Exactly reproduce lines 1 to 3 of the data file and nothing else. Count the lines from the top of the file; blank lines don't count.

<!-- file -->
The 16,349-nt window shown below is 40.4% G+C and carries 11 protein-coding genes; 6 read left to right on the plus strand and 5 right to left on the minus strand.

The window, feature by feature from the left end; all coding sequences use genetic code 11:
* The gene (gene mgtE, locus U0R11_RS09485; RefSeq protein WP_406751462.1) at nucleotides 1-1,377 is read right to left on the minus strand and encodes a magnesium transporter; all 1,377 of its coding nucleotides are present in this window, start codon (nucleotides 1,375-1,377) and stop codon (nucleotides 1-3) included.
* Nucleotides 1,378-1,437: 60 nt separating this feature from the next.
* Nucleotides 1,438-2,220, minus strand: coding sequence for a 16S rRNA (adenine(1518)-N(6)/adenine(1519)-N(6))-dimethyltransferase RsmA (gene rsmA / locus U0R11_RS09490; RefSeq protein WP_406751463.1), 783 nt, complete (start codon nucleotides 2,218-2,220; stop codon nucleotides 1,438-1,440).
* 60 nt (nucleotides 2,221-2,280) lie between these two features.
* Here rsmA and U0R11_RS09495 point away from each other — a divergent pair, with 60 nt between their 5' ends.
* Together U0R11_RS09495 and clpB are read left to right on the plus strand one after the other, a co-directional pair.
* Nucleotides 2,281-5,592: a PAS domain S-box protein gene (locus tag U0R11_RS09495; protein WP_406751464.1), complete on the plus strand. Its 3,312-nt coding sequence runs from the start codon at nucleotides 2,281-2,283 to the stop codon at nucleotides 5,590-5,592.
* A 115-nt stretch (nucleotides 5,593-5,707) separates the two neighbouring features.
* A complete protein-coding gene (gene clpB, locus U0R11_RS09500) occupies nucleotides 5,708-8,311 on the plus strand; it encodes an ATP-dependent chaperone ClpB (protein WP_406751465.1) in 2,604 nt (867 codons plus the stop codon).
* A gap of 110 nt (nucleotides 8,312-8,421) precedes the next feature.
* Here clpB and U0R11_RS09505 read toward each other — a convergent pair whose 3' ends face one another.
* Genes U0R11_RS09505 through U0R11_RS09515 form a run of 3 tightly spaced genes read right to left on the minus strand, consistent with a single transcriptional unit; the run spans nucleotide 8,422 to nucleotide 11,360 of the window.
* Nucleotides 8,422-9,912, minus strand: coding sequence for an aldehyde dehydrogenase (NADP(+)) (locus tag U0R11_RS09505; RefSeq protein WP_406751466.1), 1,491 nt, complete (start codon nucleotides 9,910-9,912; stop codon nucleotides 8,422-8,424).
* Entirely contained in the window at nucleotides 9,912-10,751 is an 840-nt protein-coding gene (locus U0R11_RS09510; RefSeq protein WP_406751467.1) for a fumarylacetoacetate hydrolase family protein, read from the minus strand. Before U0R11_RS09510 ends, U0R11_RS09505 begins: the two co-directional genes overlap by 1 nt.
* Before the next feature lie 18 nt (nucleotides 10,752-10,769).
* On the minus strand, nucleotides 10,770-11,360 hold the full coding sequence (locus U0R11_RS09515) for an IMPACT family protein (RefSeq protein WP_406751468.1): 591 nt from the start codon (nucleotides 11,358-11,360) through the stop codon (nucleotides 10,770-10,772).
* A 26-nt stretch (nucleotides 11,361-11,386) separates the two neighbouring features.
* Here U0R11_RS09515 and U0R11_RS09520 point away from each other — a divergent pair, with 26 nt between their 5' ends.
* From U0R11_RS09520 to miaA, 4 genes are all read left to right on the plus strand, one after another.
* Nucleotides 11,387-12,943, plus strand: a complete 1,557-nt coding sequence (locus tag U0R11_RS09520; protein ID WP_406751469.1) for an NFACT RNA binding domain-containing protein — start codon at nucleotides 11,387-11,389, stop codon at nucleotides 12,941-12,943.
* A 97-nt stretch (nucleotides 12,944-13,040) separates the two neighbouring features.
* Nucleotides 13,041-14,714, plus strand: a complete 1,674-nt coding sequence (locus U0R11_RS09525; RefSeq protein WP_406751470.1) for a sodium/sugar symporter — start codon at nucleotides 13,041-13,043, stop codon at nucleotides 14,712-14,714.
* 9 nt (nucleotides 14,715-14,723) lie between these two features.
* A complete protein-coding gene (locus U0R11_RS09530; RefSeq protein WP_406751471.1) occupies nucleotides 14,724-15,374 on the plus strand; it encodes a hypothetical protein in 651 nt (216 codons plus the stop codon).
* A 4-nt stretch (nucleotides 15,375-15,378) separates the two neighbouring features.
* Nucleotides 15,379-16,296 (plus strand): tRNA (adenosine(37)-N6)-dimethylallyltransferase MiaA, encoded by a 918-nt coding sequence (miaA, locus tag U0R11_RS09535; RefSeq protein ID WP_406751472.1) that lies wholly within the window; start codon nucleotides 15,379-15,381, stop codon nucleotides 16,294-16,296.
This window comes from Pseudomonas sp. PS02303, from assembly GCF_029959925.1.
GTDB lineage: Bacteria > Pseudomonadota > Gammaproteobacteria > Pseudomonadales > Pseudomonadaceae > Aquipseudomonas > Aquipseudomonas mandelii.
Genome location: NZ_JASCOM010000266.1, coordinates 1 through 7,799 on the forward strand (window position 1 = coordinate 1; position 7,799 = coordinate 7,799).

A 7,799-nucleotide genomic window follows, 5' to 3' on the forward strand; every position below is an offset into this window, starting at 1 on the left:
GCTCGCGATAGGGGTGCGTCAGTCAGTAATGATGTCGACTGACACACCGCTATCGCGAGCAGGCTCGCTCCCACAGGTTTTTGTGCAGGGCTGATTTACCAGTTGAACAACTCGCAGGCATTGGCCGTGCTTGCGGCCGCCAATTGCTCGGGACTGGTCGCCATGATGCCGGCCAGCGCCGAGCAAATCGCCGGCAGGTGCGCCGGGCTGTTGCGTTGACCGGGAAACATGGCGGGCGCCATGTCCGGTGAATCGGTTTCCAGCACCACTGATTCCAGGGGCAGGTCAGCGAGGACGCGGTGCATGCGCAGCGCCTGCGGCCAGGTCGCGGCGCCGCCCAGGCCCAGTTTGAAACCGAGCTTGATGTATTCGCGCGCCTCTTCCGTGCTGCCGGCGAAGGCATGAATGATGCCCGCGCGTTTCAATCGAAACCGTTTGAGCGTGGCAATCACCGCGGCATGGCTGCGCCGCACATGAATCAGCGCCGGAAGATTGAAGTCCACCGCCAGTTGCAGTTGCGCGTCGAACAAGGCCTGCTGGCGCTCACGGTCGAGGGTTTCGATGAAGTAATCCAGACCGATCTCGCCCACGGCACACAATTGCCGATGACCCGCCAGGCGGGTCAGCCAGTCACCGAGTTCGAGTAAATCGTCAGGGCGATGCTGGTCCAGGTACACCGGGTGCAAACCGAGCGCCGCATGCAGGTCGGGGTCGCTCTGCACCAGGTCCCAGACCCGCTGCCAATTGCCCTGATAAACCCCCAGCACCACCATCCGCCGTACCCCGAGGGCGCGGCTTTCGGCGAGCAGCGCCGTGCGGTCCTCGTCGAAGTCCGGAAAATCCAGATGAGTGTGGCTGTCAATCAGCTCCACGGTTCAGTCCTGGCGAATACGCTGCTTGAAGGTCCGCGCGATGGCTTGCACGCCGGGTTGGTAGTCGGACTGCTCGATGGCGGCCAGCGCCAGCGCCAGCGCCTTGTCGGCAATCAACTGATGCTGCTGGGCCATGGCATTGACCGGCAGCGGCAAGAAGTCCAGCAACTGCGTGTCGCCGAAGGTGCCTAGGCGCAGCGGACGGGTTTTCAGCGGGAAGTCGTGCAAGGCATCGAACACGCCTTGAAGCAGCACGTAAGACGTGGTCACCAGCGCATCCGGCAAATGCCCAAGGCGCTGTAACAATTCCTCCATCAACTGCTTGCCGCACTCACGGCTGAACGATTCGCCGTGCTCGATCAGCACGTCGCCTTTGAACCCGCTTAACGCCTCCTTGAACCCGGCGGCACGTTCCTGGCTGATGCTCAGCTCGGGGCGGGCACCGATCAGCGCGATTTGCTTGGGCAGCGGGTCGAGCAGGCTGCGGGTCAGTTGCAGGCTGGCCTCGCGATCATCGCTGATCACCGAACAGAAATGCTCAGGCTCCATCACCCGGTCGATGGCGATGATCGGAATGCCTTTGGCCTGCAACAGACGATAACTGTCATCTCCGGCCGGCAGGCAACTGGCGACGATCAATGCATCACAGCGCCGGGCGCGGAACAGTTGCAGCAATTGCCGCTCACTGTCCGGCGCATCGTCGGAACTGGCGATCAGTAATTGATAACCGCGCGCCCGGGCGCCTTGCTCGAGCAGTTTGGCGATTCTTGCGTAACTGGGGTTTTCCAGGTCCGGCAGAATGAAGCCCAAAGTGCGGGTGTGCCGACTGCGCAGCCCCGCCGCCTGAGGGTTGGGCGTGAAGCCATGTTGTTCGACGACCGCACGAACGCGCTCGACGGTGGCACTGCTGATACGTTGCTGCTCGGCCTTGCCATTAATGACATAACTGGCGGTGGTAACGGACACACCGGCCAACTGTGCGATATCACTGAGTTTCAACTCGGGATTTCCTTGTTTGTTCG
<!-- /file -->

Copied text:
The 16,349-nt window shown below is 40.4% G+C and carries 11 protein-coding genes; 6 read left to right on the plus strand and 5 right to left on the minus strand.

The window, feature by feature from the left end; all coding sequences use genetic code 11:
* The gene (gene mgtE, locus U0R11_RS09485; RefSeq protein WP_406751462.1) at nucleotides 1-1,377 is read right to left on the minus strand and encodes a magnesium transporter; all 1,377 of its coding nucleotides are present in this window, start codon (nucleotides 1,375-1,377) and stop codon (nucleotides 1-3) included.